It’s those authentic ingredients that make Jaleo’s menu rise above most other tapas places in town. Jamón Ibérico, 36- to 48-month cured ham from free range, acorn-fed, black-footed Ibérico pigs found only in Spain, is carved tableside into paper-thin leaves ($38), or served with a small dollop of sturgeon caviar (José’s Taco $18).
Croquetas de pollo ($12) are labeled as “traditional chicken fritters” on the menu, and the filling of these crisp little tubes of pulled chicken and bechamel is immediately recognizable—it’s the gold-rimmed red cushion they arrive on that causes a stir. But the story behind how the croquettes are made is even better.
“I wanted to see if there was any machine that could help us make it the way we do,” Martínez says. “It doesn’t work. It’s still handmade, how my grandmother used to make it.”
“We improve it every time we make them,” says Willy Ong, who has worked for Wolfgang Puck and in the Grand Floridian kitchens, as his hands rapidly transfer each thumb-sized piece from flour to egg to breadcrumbs, as many as 1,000 a day. There are easier ways, faster ways, cheaper ways of making little croquettes or dates wrapped with bacon, or stock distilled from whole chickens every morning. So why not do that?
“Because the quality is never the same,” Martínez says. “José is obsessed with quality: even if you use a machine instead of a knife to chop onions, it changes the dish.”
Jaleo couldn’t represent Spain without paella. Like Moroccan tagine and Indian tandoori, paella means both the meal and the pot it is cooked in. Andrés’ are a lesson in seasoning, the value of fine ingredients and traditional methods, cooked in massive pans in an enormous center-kitchen open wood-fire pit (with a ventilation system that may cost more than your house). There are usually five or six variants on the menu—not all available at all times—such as the archetypal paella Valenciana, savory short grain Calasparra rice cooked with chicken, rabbit, lima beans, green beans, and saffron. Versions with vegetables and mushrooms; chicken; shrimp and squid; and arroz a banda con bogavante with lobster, complete the rotation. The flavors meld together, yet sing separately; and all range between $25 and $38. Listen for pot banging and a shout of “PAELLA!” to know it’s ready.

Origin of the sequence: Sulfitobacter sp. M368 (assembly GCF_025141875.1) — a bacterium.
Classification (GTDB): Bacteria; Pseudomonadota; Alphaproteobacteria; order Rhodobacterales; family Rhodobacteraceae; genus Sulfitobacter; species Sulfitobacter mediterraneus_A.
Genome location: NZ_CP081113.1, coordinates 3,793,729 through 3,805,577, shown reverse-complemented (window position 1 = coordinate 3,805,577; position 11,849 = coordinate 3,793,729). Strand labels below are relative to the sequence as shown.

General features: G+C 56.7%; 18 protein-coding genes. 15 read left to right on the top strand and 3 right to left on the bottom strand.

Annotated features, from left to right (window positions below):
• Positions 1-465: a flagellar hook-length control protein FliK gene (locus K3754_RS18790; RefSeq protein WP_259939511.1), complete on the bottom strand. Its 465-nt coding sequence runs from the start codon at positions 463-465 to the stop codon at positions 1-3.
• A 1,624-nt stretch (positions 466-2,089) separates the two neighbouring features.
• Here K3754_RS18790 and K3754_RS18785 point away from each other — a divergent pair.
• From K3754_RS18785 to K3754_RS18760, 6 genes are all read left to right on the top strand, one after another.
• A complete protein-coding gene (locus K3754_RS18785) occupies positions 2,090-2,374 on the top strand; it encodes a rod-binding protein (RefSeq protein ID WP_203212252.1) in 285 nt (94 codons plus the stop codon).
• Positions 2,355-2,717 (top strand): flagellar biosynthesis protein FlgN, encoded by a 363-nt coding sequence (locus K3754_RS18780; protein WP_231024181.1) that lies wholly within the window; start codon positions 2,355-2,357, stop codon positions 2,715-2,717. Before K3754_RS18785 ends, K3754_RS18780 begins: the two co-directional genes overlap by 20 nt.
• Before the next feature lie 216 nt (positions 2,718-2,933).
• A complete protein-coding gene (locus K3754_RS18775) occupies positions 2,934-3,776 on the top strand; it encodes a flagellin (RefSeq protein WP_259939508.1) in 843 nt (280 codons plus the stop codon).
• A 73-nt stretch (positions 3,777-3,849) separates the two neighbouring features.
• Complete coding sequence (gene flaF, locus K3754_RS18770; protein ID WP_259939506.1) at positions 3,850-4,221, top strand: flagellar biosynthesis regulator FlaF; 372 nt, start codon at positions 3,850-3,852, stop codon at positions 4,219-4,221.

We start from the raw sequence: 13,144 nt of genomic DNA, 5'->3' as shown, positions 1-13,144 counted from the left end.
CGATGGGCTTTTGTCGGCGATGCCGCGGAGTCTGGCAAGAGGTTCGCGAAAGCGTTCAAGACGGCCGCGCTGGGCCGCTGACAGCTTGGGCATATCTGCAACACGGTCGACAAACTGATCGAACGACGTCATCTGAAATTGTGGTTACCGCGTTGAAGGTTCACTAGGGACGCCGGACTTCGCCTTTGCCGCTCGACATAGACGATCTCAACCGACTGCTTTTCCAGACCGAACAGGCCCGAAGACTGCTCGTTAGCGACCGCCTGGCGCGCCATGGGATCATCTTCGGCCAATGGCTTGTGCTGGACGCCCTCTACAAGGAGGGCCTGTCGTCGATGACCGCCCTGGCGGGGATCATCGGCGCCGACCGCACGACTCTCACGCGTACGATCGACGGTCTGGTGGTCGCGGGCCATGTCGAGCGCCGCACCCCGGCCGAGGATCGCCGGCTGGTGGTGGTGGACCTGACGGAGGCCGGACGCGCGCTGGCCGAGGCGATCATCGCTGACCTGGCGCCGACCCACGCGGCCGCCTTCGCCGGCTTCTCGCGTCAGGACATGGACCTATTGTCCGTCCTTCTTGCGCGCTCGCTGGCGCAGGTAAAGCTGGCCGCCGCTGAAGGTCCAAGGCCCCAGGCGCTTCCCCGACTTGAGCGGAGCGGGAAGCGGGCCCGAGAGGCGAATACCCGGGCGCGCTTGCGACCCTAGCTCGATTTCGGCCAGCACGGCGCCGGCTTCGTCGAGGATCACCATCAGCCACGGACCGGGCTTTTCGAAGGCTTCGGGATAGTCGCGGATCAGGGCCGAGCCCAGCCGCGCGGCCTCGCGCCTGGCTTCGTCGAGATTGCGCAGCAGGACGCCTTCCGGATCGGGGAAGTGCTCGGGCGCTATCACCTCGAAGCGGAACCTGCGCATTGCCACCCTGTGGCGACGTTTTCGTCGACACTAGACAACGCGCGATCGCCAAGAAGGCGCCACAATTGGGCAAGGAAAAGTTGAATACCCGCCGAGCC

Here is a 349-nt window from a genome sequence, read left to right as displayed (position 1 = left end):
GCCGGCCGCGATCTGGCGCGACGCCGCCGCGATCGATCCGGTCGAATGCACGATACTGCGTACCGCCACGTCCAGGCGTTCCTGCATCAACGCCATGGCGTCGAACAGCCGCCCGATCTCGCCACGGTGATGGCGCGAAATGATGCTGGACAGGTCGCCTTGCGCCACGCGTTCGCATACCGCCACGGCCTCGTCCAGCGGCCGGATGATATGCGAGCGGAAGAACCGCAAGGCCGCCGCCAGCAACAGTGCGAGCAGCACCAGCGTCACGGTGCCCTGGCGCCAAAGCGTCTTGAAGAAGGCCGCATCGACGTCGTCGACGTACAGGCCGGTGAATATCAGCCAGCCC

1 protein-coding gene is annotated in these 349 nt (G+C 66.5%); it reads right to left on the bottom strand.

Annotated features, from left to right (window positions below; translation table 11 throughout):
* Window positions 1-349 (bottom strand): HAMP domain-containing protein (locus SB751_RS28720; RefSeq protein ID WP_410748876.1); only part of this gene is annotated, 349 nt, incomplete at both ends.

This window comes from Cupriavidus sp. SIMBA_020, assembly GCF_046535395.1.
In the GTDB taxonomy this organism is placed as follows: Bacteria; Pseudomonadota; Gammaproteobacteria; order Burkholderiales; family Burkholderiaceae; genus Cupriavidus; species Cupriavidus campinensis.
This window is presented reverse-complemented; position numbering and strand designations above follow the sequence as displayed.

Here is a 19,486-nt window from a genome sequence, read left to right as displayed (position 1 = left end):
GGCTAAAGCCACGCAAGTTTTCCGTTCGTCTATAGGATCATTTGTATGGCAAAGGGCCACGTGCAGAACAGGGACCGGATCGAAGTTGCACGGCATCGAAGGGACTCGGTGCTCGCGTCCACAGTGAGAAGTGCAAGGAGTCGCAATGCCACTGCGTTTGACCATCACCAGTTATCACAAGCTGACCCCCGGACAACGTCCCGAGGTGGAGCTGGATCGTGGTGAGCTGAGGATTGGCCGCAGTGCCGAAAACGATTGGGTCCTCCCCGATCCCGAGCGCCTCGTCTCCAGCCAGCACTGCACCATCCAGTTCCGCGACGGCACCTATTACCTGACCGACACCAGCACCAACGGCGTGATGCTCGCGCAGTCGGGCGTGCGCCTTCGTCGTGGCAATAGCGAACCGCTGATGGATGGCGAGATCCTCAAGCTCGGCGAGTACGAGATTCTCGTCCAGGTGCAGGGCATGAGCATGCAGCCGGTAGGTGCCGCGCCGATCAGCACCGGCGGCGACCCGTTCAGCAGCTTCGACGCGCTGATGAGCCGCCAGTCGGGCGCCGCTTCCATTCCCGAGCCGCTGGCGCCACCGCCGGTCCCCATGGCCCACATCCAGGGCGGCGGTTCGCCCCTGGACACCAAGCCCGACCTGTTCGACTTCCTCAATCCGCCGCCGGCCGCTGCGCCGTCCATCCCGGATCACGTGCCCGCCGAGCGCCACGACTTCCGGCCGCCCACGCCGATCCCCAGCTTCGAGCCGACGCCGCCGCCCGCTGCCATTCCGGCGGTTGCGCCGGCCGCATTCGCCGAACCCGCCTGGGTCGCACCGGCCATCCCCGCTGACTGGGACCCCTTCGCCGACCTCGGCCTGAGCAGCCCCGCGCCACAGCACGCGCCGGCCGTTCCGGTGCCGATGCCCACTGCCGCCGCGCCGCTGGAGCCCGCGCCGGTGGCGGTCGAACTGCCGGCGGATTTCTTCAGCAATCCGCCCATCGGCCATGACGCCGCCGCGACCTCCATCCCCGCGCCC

After setting up the Disney Springs location, Martínez has left the kitchen in the able hands of Executive Chef Rodolfo Guzmán, who met Andrés in 1995 as a dishwasher at the D.C. Jaleo. “My first job in my whole life was Jaleo,” he says.
Some chefs have fame thrust upon them; some earn their reputations. José Andrés and Jaleo deserve their celebrity.
Beyond the Plate
News of José Andrés humanitarian efforts with his not-for-profit NGO, World Central Kitchen—bringing food to disaster-torn Houston, Alabama, Cuba and Peru (not to mention aid to furloughed government workers during this year’s shutdown)—has garnered the attention of the James Beard Foundation and Nobel Prize committees alike. He has fed more people in Puerto Rico after Hurricane Maria than the Red Cross and Salvation Army combined, and once left in the middle of a Beard dinner to find a helicopter to travel to fire-ravaged California.